Back to Home Page

Local Links
Sun Valley Guide
Hemingway in Sun Valley
Real Estate

Arts & Entertainment
For the week of December 13 through 19, 2000

Along for the ride

Andrew Kent exhibits his photographs of David Bowie

Express Arts Editor

The world of rock and roll, especially during the era of the `60s and `70s, holds a special appeal to anyone even remotely old enough to have a connection to the period. Granted, there was a huge fallout in human life that the genre caused. Despite that fact, and perhaps because of it, we tend to be fascinated by the times. Photographer and valley resident Andrew Kent was about as close to the rock scene as anyone could have been and still have lived to tell the tale.

In a new group exhibit at Anam Cara Gallery that includes the work of fellow rock and roll photographers Jim Marshall and Barry Feinstein, Kent will be displaying his photography of a 1976 concert tour by David Bowie. The exhibit opens Thursday and runs through Jan. 4.

Kent spent 10 years shooting the rock and roll scene from 1968 to 1978. Currently, he has a thriving business photographing works of art for galleries and artists as well as doing commercial and catalog work. Kent recently took time out of his schedule to talk about his career in rock and roll photography.

It all began in 1968 when Kent traded a stereo system for a camera. He had been trained as an electrical engineer and had started a stereo business in the Los Angeles area. With his new camera, Kent took a photography class at Santa Monica City College. He couldn’t get enough of it.

Halfway through the class, Kent was asked by a friend at the Los Angeles Free Press to take some pictures for him. It turned out Kent’s first assignment as a photographer was to shoot pictures of the Black Panthers. They had had a confrontation with the police and Kent went to cover it.

"I got to go all through the inside of the Black Panthers’ headquarters, with the bullet holes in the walls and the sandbags…It was something."

With that kind of a first assignment, Kent decided to stay on as a staff photographer with the Los Angeles. Free Press. He was covering, primarily, political stories. "But suddenly I saw that I could go to rock and roll shows at will—whatever I wanted to do for the magazine. So, I started shooting everything and everyone that performed in L.A."

After he printed a photograph of Elton John in the newspaper, Kent was contacted by John’s publicist and offered money for the photograph. It was his first sale.

"I found that there was a commercial world out there for this work," Kent said. So, in 1970, he and a partner started a business shooting rock and roll bands. They went on all sorts of assignments for record companies and publicists, shooting everybody in the business.

And Kent’s resume bears this out. In a 10-year span, he shot more than 200 rock stars, everyone from The Band, to Jim Morrison, to the Rolling Stones, to Frank Zappa.

Kent’s work for David Bowie started out modestly enough. He was asked to take photographs of Bowie’s appearance on Soul Train. Bowie loved the work and eventually hired Kent to shoot his 1976 concert tour.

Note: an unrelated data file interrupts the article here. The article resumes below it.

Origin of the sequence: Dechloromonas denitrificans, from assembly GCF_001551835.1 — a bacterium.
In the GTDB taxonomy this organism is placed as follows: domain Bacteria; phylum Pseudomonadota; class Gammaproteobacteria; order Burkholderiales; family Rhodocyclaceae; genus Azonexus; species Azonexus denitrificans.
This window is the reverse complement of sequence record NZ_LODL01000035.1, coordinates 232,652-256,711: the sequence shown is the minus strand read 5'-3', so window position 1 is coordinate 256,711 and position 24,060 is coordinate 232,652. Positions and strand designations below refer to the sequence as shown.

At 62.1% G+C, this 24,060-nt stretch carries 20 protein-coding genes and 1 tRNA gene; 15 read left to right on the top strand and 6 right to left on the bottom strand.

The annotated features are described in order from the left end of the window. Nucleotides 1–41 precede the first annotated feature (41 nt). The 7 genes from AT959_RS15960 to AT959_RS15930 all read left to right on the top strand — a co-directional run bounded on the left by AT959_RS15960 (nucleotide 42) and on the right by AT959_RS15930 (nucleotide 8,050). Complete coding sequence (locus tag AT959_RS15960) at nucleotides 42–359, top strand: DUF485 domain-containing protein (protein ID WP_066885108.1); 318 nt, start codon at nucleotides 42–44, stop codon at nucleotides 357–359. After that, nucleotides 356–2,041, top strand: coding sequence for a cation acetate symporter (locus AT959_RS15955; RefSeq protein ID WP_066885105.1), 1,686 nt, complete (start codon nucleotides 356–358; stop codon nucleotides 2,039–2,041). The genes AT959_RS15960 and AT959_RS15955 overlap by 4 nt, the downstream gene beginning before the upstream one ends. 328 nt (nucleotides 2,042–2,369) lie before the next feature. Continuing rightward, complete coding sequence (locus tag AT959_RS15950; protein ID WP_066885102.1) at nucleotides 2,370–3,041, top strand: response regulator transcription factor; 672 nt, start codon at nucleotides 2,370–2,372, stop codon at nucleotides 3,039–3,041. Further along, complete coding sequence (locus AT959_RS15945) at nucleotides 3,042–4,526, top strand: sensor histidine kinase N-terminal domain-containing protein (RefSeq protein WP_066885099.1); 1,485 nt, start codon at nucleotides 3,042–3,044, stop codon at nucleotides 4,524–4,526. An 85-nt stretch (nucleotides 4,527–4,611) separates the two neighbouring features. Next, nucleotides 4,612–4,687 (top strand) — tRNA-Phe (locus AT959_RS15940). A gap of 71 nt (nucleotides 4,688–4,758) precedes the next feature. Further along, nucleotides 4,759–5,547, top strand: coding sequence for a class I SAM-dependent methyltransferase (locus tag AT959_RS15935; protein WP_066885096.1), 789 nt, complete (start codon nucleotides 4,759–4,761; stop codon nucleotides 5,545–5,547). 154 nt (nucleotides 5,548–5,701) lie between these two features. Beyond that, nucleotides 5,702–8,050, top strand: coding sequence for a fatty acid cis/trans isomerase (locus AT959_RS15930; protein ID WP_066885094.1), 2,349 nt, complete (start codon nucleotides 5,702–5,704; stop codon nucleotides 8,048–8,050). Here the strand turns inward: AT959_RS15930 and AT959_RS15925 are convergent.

"It was total immersion for six months," Kent said. "I was with them all of the time, probably one of three or four in his intimate circle."

"He was the best person I ever worked for…It was his shape, the way he set himself and the way he moved. I took the best pictures I’ve ever taken. I was totally motivated. I was making a lot of money. I was having a great time. I was traveling around the world first-class…all of it was great."

By 1978, Kent’s business had grown so much that he found himself spending more time running a business than doing photography. He decided to close up shop and move to Ketchum.

I asked Kent, with a more sedate work schedule shooting art and catalog photographs, if he missed the rock and roll scene?

"Not one bit. Capitalize and underline that. But I don’t regret a moment. I left happy and never looked back. I still live with it, though. It was a wonderful time, and I still get to make money on it [through sales of his photographs to MTV and VH1]. What could be better than that?"

He also indicated the industry had changed quite a bit over the years. "Back then, we had lots of access. We got to go to everything. Everybody wanted us to be there. There are so many more people in the marketplace now. So you go to a show, and they let you shoot for three songs…and then you have to leave."

It is apparent that Kent’s timing was impeccable. He was on the inside during the heyday of a remarkable time. Now he enjoys life in the Wood River Valley, hunting, fishing, and pursuing other avenues of photography.

A lot of people didn’t make it out of the era. For Kent’s part, he maintained a professional approach to the work. "I had a good time, but it was a job. I didn’t stay after…I didn’t hang out with the bands. I was working for them, and that was part of the whole thing. I didn’t put myself in the scene other than the fact I was working in the scene. And that’s how I came out of it alive."


Back to Front Page
Copyright © 2000 Express Publishing Inc. All Rights reserved. Reproduction in whole or in part in any form or medium without express written permission of Express Publishing Inc. is prohibited.